Words For A Friend

In memory of Harold Town

(Photograph by John Reeves)

On a sun-singing spring afternoon,
a day scented with gutsy colours
you’ve painted for decades or more,
a spring day, yes, but cold,
cold and mean enough for sidewalk ice,

the damp wind elbows through
your bushes outside
and I see you and hear you
panic in glances and words,
panic the way the newly helpless do:
you know you’ll be dead
before you are well again.

Still, we talk of painting, poems,
women, music, the farm,
and, as usual, everything else,
then we verbally piss on a critic or two,
and as I leave,
and before you close the door,
you say, “I love you, buddy,”
and your artist hands are ruined
from chemotherapy.

Now another day,
I bring you my poem
written for your birthday
and we sit to watch the trees
you planted greening,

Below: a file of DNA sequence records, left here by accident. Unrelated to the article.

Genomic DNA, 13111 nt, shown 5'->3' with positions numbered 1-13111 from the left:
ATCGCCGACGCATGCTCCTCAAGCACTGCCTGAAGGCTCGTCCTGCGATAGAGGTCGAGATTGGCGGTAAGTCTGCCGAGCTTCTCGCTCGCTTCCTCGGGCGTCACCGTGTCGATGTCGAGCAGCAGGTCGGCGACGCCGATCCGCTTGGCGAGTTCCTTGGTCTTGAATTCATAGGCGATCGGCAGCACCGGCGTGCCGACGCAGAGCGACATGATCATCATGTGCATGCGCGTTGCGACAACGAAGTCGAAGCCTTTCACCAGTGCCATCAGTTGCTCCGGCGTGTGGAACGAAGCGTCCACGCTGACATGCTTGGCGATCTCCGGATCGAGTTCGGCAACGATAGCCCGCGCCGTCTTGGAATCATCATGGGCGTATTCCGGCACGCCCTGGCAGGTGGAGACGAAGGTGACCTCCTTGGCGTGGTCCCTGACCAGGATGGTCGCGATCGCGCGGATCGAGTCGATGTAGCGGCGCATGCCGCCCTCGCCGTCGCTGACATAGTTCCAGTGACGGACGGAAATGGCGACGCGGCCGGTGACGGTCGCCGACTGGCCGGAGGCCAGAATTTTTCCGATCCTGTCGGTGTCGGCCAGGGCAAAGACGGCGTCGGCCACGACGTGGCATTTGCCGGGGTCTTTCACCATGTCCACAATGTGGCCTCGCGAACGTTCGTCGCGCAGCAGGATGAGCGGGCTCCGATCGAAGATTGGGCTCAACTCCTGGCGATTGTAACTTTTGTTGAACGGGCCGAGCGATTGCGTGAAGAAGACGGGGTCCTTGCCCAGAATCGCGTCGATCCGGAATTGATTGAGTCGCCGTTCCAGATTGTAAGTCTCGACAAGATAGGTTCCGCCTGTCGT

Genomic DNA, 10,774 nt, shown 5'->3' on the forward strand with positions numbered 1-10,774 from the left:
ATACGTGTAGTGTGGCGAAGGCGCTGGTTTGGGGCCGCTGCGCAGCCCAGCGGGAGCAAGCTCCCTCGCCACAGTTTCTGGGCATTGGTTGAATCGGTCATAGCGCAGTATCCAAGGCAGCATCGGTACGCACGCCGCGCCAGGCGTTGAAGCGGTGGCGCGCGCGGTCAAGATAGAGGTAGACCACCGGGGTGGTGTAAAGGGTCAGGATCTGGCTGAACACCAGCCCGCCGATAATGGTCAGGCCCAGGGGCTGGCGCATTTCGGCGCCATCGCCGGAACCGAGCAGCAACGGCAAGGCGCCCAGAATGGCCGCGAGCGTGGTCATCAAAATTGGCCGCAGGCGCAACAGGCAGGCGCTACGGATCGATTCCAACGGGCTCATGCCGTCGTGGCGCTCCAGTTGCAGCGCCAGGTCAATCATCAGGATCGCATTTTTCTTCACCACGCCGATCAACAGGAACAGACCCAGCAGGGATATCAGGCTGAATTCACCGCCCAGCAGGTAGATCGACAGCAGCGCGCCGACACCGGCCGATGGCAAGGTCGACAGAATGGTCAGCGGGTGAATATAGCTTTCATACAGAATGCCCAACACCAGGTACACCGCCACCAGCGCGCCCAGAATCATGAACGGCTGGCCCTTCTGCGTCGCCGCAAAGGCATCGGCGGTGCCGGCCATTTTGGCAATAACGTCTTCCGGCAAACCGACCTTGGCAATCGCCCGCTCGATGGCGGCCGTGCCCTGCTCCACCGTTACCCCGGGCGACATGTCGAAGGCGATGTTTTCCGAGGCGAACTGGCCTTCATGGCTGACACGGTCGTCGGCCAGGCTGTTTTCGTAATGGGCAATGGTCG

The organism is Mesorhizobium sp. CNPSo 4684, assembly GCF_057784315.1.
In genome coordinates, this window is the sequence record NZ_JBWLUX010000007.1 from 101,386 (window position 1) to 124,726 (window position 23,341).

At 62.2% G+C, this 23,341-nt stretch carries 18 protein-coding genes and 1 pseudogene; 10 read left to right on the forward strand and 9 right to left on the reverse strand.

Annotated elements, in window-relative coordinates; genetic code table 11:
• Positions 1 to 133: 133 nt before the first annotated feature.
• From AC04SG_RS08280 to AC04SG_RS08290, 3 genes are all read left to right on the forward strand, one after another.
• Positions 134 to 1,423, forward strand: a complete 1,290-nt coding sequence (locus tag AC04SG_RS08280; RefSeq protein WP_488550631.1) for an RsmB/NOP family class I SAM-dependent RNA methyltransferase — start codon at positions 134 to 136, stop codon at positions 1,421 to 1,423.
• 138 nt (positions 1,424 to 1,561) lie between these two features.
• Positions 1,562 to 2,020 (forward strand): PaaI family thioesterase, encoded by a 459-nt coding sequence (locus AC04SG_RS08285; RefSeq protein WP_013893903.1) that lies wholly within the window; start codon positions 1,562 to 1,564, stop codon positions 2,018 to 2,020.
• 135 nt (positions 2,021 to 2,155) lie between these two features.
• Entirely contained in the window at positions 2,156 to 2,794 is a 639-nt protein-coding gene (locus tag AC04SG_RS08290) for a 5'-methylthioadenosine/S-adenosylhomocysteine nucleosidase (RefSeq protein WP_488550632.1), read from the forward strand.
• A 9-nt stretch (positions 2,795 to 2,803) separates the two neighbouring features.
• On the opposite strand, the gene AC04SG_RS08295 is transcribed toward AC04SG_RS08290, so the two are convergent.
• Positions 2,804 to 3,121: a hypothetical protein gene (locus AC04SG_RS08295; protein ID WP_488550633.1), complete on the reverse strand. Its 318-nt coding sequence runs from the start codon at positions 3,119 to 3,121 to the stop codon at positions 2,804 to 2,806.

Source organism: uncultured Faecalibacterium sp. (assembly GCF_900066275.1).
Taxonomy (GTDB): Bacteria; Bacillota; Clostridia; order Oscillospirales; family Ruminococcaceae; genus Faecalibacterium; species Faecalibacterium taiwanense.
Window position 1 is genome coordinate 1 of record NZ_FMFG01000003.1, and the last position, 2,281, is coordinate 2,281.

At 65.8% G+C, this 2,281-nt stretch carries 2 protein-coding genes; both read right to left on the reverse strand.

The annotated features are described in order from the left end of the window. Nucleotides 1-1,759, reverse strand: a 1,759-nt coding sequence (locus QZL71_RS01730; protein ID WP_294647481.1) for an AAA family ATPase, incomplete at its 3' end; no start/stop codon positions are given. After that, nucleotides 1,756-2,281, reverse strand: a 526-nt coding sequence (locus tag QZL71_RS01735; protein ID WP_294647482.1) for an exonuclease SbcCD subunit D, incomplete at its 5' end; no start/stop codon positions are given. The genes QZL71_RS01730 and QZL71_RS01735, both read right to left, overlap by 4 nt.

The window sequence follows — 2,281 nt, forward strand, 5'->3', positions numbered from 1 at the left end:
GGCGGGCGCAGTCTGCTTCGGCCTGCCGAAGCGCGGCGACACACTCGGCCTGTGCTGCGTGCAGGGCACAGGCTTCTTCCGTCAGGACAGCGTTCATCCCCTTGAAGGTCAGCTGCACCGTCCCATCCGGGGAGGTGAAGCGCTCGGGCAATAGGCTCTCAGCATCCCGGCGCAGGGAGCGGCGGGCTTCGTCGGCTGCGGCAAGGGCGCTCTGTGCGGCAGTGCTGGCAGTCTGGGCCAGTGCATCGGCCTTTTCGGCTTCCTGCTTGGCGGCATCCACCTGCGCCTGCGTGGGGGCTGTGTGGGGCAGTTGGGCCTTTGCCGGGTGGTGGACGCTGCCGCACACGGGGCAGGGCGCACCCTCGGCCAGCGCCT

greening into summer as you die.
and you say, “I wouldn’t
have worried as much,”
and we conclude together
that animals have souls
while some men don’t. But you are dead

and my heart speaks to your ashes,
scattered where we, grown kids,
rode your fire engine together,
scattered smaller than dust.
The sky today seems clouded with the sun
and part of me is dust with you
and part of me is born in my grief,
but the wound of your dying
hurts still too much
because time takes time.

Harold, you are dead but three weeks:
would you believe that men
have become even more lunatic?
All we love is in danger forever
and maybe what we need to save us
won’t show. Yet in spite of this world,
because of it, you painted what few,
save you, could imagine. I loved
your art and came to love you,
my friend, its maker.

Harold, on Bloor Street yesterday
I watched a young woman,
the kind we used to notice.
There was something unreachably crazy
in her waiting to happen
and her skin whispered flesh
like the lines you drew.
Then I watched your thousand toy horses
take over city hall at last
and I wished like hell I could phone you
and tell you all about it.

(from the book 'Beside the Hemlock Garden')